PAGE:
Refurbishing the Christmas Island National Park (CINP) seabird rehabilitation facility
In March 2014, Tropical Cyclone Gillian hit Christmas Island with gale force winds of 96km per hour and dumped 181mm of rain. A small number of buildings on the island were damaged but the biggest impact was on the flora and fauna. Trees were snapped or uprooted by the wind and many bird chicks were blown from their nests onto the ground.
The endangered Abbott’s booby (Papasula abbotti) was particularly vulnerable to the storm due to their habit of nesting in the tall rainforest trees on the central plateau of the island. This large seabird spends most of its life at sea, hunting for fish and squid, only returning to land to nest. Christmas Island is the only known nesting site for this beautiful bird with an estimated population of around 3,000 mature pairs. They lay their eggs between May to November and feed their chicks until July-September of the following year – a roughly 18 month cycle – so when the cyclone hit, many chicks were only 6-10 months old and too young to fly.
In the week after the cyclone, 40 Abbott’s booby chicks were found on the ground and brought to the National Parks office. In response to the potential loss of a large number of precious chicks, the staff of Christmas Island National Park, with donations of material and manpower from the island community, hastily constructed a temporary rehabilitation facility and began caring for the homeless and hungry babies.
While the rehabilitation facility was originally envisaged as a stopgap measure to save the Abbott’s booby chicks, Christmas Island experiences severe weather events, with strong winds and heavy rain every wet season. As a result, the facility has remained in constant use with Parks Staff caring for an average of 80-100 seabirds a year including Abbott’s Boobies, red-footed boobies (Sula sula rubripes), brown boobies (Sula leucogaster), common noddies (Anous stolidus), frigate birds (Fregata andrewsi and Fregata minor), red- and white-tailed tropicbirds (Phaethon rubricauda and Phaethon lepturus fulvus) as well as the occasional endemic forest bird like the threatened Christmas Island thrush (Turdus poliocephalus erythropleurus).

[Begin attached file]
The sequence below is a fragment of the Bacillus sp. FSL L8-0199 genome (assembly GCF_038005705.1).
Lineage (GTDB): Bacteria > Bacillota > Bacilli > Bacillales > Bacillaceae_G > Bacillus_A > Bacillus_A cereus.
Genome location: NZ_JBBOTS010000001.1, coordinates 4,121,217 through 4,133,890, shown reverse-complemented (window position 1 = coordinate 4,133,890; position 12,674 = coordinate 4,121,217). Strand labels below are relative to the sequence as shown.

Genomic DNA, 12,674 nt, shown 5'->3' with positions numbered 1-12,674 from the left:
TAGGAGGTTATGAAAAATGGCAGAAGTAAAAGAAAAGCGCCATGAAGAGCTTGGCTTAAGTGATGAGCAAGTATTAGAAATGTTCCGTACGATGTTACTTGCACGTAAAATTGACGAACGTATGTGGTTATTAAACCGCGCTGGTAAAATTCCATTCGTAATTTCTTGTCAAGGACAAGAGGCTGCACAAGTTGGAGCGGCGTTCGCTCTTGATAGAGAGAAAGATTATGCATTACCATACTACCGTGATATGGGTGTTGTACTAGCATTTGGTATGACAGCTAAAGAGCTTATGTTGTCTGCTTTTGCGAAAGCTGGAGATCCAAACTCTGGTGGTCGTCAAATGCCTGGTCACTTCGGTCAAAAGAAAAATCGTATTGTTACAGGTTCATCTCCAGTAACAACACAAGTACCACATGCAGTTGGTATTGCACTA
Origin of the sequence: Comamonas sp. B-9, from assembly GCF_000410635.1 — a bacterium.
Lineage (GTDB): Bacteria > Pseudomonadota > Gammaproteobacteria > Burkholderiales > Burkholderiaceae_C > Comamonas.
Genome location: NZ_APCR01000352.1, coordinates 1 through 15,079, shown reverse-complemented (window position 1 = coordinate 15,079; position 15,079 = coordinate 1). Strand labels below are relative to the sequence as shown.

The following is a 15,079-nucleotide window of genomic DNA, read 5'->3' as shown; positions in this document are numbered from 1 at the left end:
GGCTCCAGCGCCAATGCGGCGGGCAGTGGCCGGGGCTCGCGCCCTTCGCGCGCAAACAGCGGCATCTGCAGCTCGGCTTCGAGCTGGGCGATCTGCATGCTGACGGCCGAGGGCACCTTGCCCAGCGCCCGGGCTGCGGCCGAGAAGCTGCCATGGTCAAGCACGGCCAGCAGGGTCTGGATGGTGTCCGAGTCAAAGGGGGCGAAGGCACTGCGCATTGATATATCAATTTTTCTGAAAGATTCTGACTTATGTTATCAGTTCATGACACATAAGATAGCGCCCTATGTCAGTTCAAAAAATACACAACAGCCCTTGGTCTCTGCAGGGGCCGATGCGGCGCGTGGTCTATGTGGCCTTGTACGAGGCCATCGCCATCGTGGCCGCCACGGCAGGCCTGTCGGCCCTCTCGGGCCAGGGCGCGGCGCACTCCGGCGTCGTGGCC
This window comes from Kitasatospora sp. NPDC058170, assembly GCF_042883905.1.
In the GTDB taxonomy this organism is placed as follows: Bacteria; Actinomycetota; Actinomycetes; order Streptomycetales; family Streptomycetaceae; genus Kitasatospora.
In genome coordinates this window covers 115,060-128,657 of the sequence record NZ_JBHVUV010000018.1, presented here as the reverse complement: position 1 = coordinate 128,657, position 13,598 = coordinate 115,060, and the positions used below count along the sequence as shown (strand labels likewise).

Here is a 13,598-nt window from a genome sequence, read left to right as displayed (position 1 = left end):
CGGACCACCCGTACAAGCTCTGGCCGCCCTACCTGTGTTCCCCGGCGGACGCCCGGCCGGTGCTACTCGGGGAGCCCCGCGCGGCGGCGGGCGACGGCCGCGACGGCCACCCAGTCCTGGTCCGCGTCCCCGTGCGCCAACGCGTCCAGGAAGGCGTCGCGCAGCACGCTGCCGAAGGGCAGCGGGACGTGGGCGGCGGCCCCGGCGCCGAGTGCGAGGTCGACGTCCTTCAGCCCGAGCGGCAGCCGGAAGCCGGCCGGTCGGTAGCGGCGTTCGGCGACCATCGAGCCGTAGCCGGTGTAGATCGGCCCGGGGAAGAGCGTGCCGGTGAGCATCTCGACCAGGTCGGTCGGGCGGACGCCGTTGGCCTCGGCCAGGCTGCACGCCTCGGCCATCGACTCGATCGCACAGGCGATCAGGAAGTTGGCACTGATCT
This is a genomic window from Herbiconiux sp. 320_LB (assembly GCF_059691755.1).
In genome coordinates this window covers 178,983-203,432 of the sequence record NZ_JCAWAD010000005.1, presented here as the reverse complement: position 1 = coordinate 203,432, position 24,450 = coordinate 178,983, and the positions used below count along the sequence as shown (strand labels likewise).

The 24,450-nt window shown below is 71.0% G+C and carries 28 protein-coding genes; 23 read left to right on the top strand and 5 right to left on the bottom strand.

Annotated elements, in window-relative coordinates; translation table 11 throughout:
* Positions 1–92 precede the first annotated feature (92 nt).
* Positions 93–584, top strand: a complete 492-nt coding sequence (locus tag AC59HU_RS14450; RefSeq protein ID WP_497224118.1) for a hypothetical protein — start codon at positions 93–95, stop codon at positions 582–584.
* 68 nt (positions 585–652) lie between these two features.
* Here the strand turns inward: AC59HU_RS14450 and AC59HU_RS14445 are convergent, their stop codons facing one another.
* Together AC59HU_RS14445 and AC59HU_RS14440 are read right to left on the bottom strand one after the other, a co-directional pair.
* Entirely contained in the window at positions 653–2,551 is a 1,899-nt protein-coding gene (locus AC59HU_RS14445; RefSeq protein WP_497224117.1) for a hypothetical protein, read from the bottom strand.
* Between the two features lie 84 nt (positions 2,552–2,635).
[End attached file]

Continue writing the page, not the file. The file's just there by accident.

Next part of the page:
There are currently 4 Abbott’s boobies, 2 brown boobies, 10 red-footed boobies, 2 frigate birds and a red-tailed tropicbird in care.
Some birds can be returned to the wild in just a few days while others, such as the Abbott’s booby chicks, are longer term residents. These big babies are reliant on the staff for up to six months, returning for handouts even after they can fly.
The rehabilitation facility is no-longer fit for purpose, with much of the original material deteriorating. The majority of the facility is held together with cable ties, metal components are rusting away in the sea air and the shade cloth is frayed and dangerous to young and ungainly birds.
You can help refurbish the facility and ensure it is ready for the next big intake of orphans. Our target is $10,000 with work to be completed before the next wet season.
Your donation can help provide materials and food to continue this important work and improve the facility. If you would like to add your support please visit the project here.
These lovely videos feature the small team of dedicated Christmas Island National Park staff who share the everyday duties of feeding the chicks, and the rehabilitation facility.